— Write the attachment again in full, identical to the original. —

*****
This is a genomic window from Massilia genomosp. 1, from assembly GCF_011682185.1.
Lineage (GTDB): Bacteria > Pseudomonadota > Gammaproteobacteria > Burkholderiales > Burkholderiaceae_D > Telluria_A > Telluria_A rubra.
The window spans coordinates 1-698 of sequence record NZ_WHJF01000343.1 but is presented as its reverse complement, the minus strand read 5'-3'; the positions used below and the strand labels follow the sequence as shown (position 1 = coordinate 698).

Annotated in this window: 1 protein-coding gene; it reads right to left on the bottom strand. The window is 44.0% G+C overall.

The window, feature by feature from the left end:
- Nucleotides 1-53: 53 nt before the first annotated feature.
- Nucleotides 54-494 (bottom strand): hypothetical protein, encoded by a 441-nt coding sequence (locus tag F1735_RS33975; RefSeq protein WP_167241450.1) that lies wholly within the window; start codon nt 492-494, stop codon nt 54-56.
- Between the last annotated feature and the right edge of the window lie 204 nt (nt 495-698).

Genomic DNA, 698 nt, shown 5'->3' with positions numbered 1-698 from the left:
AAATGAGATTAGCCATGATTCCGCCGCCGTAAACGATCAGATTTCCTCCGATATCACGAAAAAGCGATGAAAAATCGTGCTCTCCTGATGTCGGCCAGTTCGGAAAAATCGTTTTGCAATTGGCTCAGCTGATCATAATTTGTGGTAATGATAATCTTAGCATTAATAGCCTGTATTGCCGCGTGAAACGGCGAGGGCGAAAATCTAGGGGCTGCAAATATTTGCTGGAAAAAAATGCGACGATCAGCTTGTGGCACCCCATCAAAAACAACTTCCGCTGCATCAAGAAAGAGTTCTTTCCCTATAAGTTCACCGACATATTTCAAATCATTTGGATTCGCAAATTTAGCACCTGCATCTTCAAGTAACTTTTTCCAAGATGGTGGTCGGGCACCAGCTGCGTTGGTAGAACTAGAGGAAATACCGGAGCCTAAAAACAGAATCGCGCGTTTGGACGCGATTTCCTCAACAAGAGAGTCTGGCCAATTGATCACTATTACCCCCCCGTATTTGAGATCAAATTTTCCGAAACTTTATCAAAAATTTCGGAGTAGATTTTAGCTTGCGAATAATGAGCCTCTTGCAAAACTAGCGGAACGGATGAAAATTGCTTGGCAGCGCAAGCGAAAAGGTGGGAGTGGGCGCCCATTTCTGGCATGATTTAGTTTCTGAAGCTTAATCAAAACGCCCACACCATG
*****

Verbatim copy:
This is a genomic window from Massilia genomosp. 1, from assembly GCF_011682185.1.
Lineage (GTDB): Bacteria > Pseudomonadota > Gammaproteobacteria > Burkholderiales > Burkholderiaceae_D > Telluria_A > Telluria_A rubra.
The window spans coordinates 1-698 of sequence record NZ_WHJF01000343.1 but is presented as its reverse complement, the minus strand read 5'-3'; the positions used below and the strand labels follow the sequence as shown (position 1 = coordinate 698).

Annotated in this window: 1 protein-coding gene; it reads right to left on the bottom strand. The window is 44.0% G+C overall.

The window, feature by feature from the left end:
- Nucleotides 1-53: 53 nt before the first annotated feature.
- Nucleotides 54-494 (bottom strand): hypothetical protein, encoded by a 441-nt coding sequence (locus tag F1735_RS33975; RefSeq protein WP_167241450.1) that lies wholly within the window; start codon nt 492-494, stop codon nt 54-56.
- Between the last annotated feature and the right edge of the window lie 204 nt (nt 495-698).

Genomic DNA, 698 nt, shown 5'->3' with positions numbered 1-698 from the left:
AAATGAGATTAGCCATGATTCCGCCGCCGTAAACGATCAGATTTCCTCCGATATCACGAAAAAGCGATGAAAAATCGTGCTCTCCTGATGTCGGCCAGTTCGGAAAAATCGTTTTGCAATTGGCTCAGCTGATCATAATTTGTGGTAATGATAATCTTAGCATTAATAGCCTGTATTGCCGCGTGAAACGGCGAGGGCGAAAATCTAGGGGCTGCAAATATTTGCTGGAAAAAAATGCGACGATCAGCTTGTGGCACCCCATCAAAAACAACTTCCGCTGCATCAAGAAAGAGTTCTTTCCCTATAAGTTCACCGACATATTTCAAATCATTTGGATTCGCAAATTTAGCACCTGCATCTTCAAGTAACTTTTTCCAAGATGGTGGTCGGGCACCAGCTGCGTTGGTAGAACTAGAGGAAATACCGGAGCCTAAAAACAGAATCGCGCGTTTGGACGCGATTTCCTCAACAAGAGAGTCTGGCCAATTGATCACTATTACCCCCCCGTATTTGAGATCAAATTTTCCGAAACTTTATCAAAAATTTCGGAGTAGATTTTAGCTTGCGAATAATGAGCCTCTTGCAAAACTAGCGGAACGGATGAAAATTGCTTGGCAGCGCAAGCGAAAAGGTGGGAGTGGGCGCCCATTTCTGGCATGATTTAGTTTCTGAAGCTTAATCAAAACGCCCACACCATG